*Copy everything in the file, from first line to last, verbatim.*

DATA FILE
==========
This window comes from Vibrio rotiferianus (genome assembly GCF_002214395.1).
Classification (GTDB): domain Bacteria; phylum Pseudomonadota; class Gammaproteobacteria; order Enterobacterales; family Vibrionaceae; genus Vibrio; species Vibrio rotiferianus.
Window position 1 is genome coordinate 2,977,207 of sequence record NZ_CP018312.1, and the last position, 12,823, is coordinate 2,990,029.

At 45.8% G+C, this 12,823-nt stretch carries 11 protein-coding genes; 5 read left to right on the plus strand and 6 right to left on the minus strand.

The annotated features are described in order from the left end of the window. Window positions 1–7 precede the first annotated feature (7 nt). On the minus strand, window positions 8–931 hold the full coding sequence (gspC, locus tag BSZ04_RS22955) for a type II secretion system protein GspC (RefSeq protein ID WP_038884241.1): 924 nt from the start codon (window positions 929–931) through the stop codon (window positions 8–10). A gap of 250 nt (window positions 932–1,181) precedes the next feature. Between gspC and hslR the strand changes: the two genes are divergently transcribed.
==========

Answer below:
This window comes from Vibrio rotiferianus (genome assembly GCF_002214395.1).
Classification (GTDB): domain Bacteria; phylum Pseudomonadota; class Gammaproteobacteria; order Enterobacterales; family Vibrionaceae; genus Vibrio; species Vibrio rotiferianus.
Window position 1 is genome coordinate 2,977,207 of sequence record NZ_CP018312.1, and the last position, 12,823, is coordinate 2,990,029.

At 45.8% G+C, this 12,823-nt stretch carries 11 protein-coding genes; 5 read left to right on the plus strand and 6 right to left on the minus strand.

The annotated features are described in order from the left end of the window. Window positions 1–7 precede the first annotated feature (7 nt). On the minus strand, window positions 8–931 hold the full coding sequence (gspC, locus tag BSZ04_RS22955) for a type II secretion system protein GspC (RefSeq protein ID WP_038884241.1): 924 nt from the start codon (window positions 929–931) through the stop codon (window positions 8–10). A gap of 250 nt (window positions 932–1,181) precedes the next feature. Between gspC and hslR the strand changes: the two genes are divergently transcribed.